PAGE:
Doomsday Blockchain

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After the calamity when computer networks went down, all centralised data was suddenly lost. All that remained was the Bitcoin blockchain that we found copied on all the computers we recovered. 

People had recorded their lives in the margins of Bitcoin transactions because they knew the blockchain could not be altered and would likely survive forever. They recorded their prayers and wedding vows, wishes and messages to the future and memorials for the dead. 

In the same way as the Domesday book became a record of life in the 11th century, the Doomsday Blockchain is now the only record of life in the 21st century.

We are a group of researchers trying to uncover this hidden history by digging through these records. We built a wooden totem for the blockchain in Cambridge that will speak these messages and become a repository of our history. Our goal is an idiosyncratic ‘anarchaeology’ that focuses on “attractions, sensations, events, or phenomena that create a stir and draw our attention; these demand to be portrayed in such a way that their potential to stimulate can develop and flourish” (Zielinski 2006, p. 34)

Zielinski, S., 2006. Deep Time of the Media: Towards and Archaeology of Hearing and Seeing by Technical Means. MIT Press.

We need your help to sort through the quarter of a million messages and review their meaning. Your findings will be spoken aloud over 8 channels at the memorial totem in Cambridge for all to hear. 

The ‘Love’ category includes wedding and valentine messages. ‘Adverts’ promotes crypto currencies and tech products. ‘Tales’ reflects on culture and politics while ‘Hello World’ lists technical tests and proofs of work. ‘Memorials’ voices eulogies for the dead, while ‘Poetry’ are lyrical descriptions of life. ‘Shout Out’ contains messages to the future of humanity and ‘Faith’ relates expressions of belief.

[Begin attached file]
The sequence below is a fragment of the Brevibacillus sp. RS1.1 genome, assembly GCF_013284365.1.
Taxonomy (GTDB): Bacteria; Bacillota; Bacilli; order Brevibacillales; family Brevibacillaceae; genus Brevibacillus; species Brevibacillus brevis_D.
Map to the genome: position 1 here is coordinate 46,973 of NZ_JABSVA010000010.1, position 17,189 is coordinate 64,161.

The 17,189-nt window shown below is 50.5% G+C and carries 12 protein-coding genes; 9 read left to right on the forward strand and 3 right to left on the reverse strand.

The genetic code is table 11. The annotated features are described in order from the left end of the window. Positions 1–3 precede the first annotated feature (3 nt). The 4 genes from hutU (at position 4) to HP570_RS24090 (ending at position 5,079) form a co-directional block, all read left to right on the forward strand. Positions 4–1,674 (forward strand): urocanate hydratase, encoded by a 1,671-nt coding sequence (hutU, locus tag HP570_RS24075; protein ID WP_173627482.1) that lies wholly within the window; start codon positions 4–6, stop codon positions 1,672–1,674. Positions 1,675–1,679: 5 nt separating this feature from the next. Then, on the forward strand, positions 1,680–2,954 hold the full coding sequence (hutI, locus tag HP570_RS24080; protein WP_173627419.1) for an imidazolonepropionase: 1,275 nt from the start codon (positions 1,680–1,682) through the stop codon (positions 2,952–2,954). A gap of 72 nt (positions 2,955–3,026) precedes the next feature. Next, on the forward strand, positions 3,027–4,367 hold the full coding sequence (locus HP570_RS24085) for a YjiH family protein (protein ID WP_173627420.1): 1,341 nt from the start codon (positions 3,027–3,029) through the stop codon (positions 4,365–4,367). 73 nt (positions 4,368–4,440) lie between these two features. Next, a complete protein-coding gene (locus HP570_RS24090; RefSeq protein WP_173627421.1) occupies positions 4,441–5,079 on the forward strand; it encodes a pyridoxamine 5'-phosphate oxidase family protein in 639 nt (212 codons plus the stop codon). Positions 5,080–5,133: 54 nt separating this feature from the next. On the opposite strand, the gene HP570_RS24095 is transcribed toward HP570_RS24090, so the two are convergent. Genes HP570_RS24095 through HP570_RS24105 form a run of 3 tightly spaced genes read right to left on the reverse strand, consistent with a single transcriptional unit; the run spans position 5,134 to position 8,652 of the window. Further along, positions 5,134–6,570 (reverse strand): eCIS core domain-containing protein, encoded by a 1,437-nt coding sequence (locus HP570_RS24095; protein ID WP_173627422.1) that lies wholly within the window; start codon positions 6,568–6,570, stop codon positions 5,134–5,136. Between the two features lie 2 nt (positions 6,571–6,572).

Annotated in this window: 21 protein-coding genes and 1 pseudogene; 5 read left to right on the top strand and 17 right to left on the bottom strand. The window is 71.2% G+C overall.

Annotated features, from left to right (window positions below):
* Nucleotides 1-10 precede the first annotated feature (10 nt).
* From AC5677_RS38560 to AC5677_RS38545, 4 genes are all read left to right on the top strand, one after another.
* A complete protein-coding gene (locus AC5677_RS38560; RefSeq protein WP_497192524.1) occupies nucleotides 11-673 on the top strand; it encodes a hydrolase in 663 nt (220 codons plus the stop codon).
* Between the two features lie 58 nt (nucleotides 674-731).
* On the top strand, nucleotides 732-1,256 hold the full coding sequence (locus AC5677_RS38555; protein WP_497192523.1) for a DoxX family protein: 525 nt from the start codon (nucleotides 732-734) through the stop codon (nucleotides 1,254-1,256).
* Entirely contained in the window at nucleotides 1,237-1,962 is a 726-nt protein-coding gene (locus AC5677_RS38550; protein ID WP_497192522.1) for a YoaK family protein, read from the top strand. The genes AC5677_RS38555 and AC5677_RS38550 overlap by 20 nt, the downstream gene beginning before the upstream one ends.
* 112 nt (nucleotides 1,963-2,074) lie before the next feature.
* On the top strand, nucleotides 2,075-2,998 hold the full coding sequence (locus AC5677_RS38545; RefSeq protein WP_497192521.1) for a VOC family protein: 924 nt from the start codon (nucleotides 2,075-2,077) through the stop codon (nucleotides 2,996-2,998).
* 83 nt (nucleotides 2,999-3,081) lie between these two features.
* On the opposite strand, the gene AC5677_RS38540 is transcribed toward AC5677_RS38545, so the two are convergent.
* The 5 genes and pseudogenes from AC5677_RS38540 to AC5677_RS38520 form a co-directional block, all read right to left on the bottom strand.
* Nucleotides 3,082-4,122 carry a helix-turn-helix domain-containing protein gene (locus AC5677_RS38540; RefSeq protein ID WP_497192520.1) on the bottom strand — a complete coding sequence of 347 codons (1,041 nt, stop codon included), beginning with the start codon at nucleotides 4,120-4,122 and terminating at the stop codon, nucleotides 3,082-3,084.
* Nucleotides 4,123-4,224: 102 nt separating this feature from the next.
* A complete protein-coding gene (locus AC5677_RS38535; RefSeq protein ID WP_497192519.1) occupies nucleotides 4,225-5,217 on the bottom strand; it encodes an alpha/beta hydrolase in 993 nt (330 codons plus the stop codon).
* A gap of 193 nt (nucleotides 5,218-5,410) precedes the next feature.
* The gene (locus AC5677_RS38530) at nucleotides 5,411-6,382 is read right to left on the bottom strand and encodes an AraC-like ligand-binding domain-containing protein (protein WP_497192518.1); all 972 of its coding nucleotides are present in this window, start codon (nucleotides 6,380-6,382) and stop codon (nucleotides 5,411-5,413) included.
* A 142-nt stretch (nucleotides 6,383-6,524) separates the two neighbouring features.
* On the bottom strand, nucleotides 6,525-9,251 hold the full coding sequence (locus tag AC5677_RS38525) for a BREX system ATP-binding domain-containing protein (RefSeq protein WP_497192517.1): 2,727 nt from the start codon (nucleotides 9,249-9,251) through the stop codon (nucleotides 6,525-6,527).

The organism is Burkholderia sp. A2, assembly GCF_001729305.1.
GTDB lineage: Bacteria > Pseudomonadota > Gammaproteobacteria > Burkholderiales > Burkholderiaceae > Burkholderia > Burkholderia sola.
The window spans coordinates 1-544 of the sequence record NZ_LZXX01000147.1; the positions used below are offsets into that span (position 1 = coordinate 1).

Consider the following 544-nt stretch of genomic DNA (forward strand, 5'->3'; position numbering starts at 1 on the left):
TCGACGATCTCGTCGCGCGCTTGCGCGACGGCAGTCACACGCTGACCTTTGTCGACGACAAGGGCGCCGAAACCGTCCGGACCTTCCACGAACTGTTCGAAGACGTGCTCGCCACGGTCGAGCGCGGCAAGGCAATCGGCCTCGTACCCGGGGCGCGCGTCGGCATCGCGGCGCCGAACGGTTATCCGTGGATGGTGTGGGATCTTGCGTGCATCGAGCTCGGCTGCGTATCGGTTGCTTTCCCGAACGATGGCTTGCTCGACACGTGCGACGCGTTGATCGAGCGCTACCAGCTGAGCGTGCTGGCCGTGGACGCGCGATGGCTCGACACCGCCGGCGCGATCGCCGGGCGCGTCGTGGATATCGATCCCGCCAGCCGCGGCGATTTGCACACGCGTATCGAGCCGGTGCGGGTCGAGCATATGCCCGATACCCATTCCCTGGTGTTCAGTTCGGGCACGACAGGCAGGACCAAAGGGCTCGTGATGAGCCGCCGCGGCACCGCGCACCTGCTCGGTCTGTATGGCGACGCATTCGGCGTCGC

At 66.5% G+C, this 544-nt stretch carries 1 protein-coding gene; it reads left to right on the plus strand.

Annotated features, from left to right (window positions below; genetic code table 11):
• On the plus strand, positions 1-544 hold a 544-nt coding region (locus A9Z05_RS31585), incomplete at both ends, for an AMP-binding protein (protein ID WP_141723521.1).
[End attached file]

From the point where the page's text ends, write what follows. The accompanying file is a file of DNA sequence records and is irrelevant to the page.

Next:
• INSTRUCTIONS:
  • Scroll - to see the 260,000+ messages that will load as you scroll down. The repository starts in 2009, with the message "The Times 03/Jan/2009 Chancellor on brink of second bailout for banks" inserted by Nakamoto Satoshi the creator of Bitcoin. Enter the repository now >
  • Search - enter any text to search the message repository (case sensitive).
  • Filter - use pre-made tags from the MFTM project to filter the messages. Tags are visible on the left under messages that have been tagged.
  • Categorise - you can see if a messages has already been categorised from the text on the right. You can click on a message to assign it to one of the eight channels by picking from the dropdown menu. The aim is identify the most interesting messages and avoid technical detritus and repetitive texts. 
  • Speak - click on the speaker icon next to the message to play it back. For unasigned messages, select a voice in the message editor. Explore the diversity of voices speaking the messages and match the voices with the message so that Italian texts are spoken by Italian voices.
Mobirise

Doomsday Blockchain Exhibition

12th - 22nd April 2019
The DDBC totem was exhibited outside Cambridge Junction amongst a village of pavilions containing interactive and immersive artworks that explore our relationship with emerging technology. Commissioned and produced by Collusion.

DDBC

DDBC are an art collective Christian Nold, James Stevens, Daniela Boraschi & Alexei Blinov

Find us socialising on twitter, or contact email.

Special thanks: Dermot Finn our co-developer, Volkan Dill for development and production hosting at exn.co.uk, Jake and John for generous pi!

Commission

The project was commissioned and produced by Collusion

For Press inquiries, please contact Clare Green, Project Manager (Comms) via email: clare@collusion.org.uk or 01223 403345

Resources

The opensource code is available on Github and associated WIKI.

This research has been made possible with open resources, not least the Messages from the Mines (MFTM) project.